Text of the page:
The Great Hall of the Merchant Adventurers Guildhall in York
    britainonview/Doug McKinlay

    The Great Hall of the Company of Merchant Adventurers has been used for business and feasting for more than 650 years.

    Visiting the Merchant Adventurers' Hall

    The half-timbered hall is about 30 meters long by 13 meters wide. It contains some fascinating examples of early 13th century furniture, including an "evidence chest" where the company of Merchant Adventurers kept leases and documents about the property they owned.

    • Where: Fossgate, York YO1 9XD, England
    • Telephone:+44 (0)1904 654818
    • Website
    • Open from April to September
      • Monday to Thursday, 9 a.m. to 5 p.m.
      • Friday and Saturday, 9a.m. to 3:30p.m.
      • Sunday, noon to 4 p.m.
    • Open from October to March
      • Monday to Saturday, 9a.m. to 3:30 p.m.
      • Sunday, closed

    There is a small admission fee that goes toward upkeep of the Hall and grounds.

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    Traditional Open Market in York

    vegetable market in york
    Ferne Arfin

    Traditional markets selling fruit, vegetables, cheeses, baked and household goods occupy some of Yorks most picturesque squares.

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    Vikings Parade by Torchlight

    Viking Parade
    britainonview

    York remembers its Viking past during the Jorvik Viking Festival in February. Visitors can experience every day Viking life at The Jorvik Viking Centre

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    Pageant Wagon Procession for York's Mystery Plays

    Pageant Wagon Play Procession in York
    britainonview

    English passion plays are the oldest dramas in the English language. York's Mystery Plays are among the best-preserved examples.

    The Passion plays, usually performed in the streets during Corpus Christi, were away of relating Bible stories to the masses in the Middle Ages.

    The performances were suppressed during the Protestant Reformation. But in York, where the pageants had been staged by members of the city's guilds, the best records of the tradition were preserved. Each craft guild or "mysterie" would have its own play to perform, on carts and wagons drawn through York. The plays would be part of a cycle and it would take all day to see the full cycle at various points around York.

    After almost 400 years, York's Mystery Plays were performed again in 1951 on a fixed stage. A young Judy Dench had a small part. Today, the mystery plays are performed, on Pageant Wagons, every four years. In between, historically minding visitors and thespians-to-be can follow the historic Mystery Plays circuit, on a walking trail that highlights the traditional stations for the plays.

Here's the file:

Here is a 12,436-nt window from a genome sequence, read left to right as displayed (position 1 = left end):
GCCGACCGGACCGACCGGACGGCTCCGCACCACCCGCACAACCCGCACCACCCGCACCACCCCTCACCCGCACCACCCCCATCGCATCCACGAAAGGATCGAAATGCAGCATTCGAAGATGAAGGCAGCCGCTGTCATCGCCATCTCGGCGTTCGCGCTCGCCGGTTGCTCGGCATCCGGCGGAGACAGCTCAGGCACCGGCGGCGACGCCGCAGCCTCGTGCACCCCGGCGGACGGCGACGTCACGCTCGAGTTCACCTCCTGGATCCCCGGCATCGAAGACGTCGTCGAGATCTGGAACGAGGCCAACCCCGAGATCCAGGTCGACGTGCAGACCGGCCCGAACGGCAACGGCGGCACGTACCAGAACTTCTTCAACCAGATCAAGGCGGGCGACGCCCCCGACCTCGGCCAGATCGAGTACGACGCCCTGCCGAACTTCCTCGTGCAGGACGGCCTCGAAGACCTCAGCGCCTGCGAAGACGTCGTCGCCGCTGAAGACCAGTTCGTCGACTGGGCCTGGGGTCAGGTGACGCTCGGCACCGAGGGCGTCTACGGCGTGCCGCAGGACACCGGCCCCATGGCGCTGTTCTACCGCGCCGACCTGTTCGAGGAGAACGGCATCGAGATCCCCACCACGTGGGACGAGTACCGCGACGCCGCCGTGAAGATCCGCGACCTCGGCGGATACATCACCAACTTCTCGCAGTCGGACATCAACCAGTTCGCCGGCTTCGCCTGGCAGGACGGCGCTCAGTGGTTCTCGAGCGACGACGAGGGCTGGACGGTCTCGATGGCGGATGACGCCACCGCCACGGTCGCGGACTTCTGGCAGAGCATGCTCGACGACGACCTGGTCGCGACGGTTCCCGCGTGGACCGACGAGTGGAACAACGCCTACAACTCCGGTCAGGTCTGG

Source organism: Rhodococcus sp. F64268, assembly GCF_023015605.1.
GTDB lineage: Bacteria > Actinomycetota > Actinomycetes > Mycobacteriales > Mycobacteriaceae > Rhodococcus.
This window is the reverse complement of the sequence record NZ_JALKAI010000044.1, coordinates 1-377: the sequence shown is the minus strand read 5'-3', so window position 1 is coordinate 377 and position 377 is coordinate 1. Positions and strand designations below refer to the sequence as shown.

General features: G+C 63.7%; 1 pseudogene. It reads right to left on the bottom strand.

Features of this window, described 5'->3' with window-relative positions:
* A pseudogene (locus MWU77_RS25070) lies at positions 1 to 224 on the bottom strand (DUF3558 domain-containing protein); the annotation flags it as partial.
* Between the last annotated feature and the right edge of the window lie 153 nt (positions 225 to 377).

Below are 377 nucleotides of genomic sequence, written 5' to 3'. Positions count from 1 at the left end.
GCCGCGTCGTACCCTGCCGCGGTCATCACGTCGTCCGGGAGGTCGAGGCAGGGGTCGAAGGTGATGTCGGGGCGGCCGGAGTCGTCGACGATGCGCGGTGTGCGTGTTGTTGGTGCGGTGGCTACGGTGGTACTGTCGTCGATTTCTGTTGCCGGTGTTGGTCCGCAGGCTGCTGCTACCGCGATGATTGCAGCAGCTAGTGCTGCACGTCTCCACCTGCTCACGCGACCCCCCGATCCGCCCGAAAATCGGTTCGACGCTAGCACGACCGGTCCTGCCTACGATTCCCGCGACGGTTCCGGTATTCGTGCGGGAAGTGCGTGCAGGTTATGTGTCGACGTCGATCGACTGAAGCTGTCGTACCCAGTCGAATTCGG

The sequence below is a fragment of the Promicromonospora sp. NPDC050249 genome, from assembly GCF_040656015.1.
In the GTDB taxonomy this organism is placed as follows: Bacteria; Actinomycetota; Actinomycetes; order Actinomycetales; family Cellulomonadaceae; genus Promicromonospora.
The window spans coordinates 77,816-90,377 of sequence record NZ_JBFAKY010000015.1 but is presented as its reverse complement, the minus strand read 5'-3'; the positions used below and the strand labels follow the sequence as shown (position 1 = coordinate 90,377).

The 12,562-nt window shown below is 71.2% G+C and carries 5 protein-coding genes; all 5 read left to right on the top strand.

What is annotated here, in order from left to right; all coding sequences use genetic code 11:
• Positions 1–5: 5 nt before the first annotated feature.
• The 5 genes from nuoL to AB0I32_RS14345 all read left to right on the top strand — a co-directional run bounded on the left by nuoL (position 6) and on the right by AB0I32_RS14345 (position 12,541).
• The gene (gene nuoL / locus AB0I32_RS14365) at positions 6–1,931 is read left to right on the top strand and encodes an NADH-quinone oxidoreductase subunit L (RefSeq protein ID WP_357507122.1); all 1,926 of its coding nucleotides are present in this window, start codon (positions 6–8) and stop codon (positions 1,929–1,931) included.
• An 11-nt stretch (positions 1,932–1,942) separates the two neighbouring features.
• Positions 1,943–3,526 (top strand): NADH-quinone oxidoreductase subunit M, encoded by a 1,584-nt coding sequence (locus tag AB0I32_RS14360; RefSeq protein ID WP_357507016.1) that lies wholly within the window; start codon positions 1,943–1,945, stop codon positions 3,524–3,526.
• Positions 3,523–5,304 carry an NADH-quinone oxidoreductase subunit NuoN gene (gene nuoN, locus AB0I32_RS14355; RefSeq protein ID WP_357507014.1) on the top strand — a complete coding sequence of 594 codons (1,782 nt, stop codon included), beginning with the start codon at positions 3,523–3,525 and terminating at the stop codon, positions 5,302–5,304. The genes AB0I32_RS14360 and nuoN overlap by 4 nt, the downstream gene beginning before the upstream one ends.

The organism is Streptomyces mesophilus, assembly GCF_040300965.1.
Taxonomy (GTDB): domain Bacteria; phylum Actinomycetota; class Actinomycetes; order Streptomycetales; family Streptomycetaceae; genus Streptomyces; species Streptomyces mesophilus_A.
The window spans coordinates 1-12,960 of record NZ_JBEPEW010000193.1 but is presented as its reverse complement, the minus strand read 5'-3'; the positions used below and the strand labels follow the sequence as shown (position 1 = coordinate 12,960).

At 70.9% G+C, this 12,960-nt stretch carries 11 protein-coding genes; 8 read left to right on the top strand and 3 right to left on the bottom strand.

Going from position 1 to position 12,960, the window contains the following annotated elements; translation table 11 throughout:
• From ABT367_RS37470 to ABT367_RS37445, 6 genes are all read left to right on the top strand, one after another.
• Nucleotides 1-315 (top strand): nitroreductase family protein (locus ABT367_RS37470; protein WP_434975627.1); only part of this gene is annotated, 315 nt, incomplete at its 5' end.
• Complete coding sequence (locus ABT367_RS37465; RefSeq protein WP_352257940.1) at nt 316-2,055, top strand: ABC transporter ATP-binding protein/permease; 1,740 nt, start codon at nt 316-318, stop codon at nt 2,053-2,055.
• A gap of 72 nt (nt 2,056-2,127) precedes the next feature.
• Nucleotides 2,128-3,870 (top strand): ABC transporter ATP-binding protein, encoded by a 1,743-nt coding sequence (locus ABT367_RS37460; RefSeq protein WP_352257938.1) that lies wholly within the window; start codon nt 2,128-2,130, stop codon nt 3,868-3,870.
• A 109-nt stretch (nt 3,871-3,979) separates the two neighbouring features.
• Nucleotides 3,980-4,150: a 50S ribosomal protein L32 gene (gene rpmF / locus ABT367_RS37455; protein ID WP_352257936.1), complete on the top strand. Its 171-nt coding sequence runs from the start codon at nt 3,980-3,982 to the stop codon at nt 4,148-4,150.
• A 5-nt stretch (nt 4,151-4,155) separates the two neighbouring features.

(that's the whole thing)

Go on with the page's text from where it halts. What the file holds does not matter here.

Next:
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    "The Mallard" At the National Railway Museum in York

    The Mallard steam train
    britainonview/Doug McKinlay

    On July 3, 1938, the iconic and streamlined "Mallard" set the UK record - at 126mph - for the fastest steam engine - a record that remains unbroken today.

    "The Mallard" can be visited at one of York's premier attractions, the National Railway Museum. And from 4:50 to 5:20 p.m. every day, the cab is opened and you can climb aboard to have a look. Other attractions at the National Railway Museum include:

    • The Rocket A sectioned replica of Stephenson's 1829 masterpiece, the granddaddy of all the world's steam locomotives
    • The Chinese Locomotive A giant steam engine built in Britain for the Chinese Railways.
    • The Shinkansen A Japanese Bullet Train from the world's faster passenger network that you can board.
    • Queen Victoria’s Carriage The carriage used by Queen Victoria between 1869 and 1901, full of luxurious Victorian detail and craftsmanship in silks, satins and gold.
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    On the Straightaway at the York Racecourse

    A Day at the Races in York
    britainonview/Grant Pritchard

    In 2005, while the Ascot Racecourse was under repairs, York's beautiful Racecourse stood in for Royal Ascot. The course is within an easy walk of York center.

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    Clifford's Tower - A Remnant of One of York's Sorriest Episodes

    Clifford's Tower
    Getty Images

    Clifford's Tower, named for a nobleman executed in the 16th century, stands on the site of an earlier, wooden keep with a sadder, bloodier story.

    During the reign of the Crusader king, Richard I, crusade fervor was sweeping across Europe. This fervor could quickly turn violent and their were violent incidents against Jews and other "outsider" groups scattered in towns across England.

    After a particularly frightening disturbance in York, the city's Jewish community took refuge in the wooden keep where they were besieged by a violent mob. Eventually, rather than turn themselves over to the hands of the mob, many of York's Jews committed suicide and set fire to the tower. The survivors, who emerged the next day, were set upon and massacred.

    Eventually, the Royal Chancellor dismissed the sheriff and constable and fined the citizens of York for their part in the tragedy.